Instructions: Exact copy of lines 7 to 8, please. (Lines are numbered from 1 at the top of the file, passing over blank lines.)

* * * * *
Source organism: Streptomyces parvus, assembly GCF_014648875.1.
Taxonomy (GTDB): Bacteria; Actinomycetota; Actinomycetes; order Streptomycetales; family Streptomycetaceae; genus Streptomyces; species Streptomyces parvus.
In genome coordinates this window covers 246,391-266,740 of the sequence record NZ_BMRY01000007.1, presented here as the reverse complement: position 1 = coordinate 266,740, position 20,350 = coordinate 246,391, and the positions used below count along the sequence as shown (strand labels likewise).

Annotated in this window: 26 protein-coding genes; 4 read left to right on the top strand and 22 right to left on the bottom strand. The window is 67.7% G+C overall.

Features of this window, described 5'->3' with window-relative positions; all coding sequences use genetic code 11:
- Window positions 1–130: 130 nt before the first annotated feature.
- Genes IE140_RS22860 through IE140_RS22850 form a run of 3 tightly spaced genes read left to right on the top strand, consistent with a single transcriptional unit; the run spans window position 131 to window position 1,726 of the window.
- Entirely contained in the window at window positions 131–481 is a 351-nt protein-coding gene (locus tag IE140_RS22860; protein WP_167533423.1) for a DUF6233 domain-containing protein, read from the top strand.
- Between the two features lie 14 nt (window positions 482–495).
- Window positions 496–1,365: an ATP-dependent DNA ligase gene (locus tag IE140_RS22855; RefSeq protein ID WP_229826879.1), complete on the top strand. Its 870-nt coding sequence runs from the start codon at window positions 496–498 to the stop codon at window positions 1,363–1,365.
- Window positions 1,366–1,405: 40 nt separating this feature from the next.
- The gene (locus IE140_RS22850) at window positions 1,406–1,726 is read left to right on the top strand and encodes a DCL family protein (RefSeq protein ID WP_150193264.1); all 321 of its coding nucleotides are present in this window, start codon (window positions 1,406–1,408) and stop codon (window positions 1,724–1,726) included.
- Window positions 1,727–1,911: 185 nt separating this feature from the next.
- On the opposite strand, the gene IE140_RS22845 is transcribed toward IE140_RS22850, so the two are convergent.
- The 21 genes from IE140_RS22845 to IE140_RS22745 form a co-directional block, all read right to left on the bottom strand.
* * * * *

- Genes IE140_RS22860 through IE140_RS22850 form a run of 3 tightly spaced genes read left to right on the top strand, consistent with a single transcriptional unit; the run spans window position 131 to window position 1,726 of the window.
- Entirely contained in the window at window positions 131–481 is a 351-nt protein-coding gene (locus tag IE140_RS22860; protein WP_167533423.1) for a DUF6233 domain-containing protein, read from the top strand.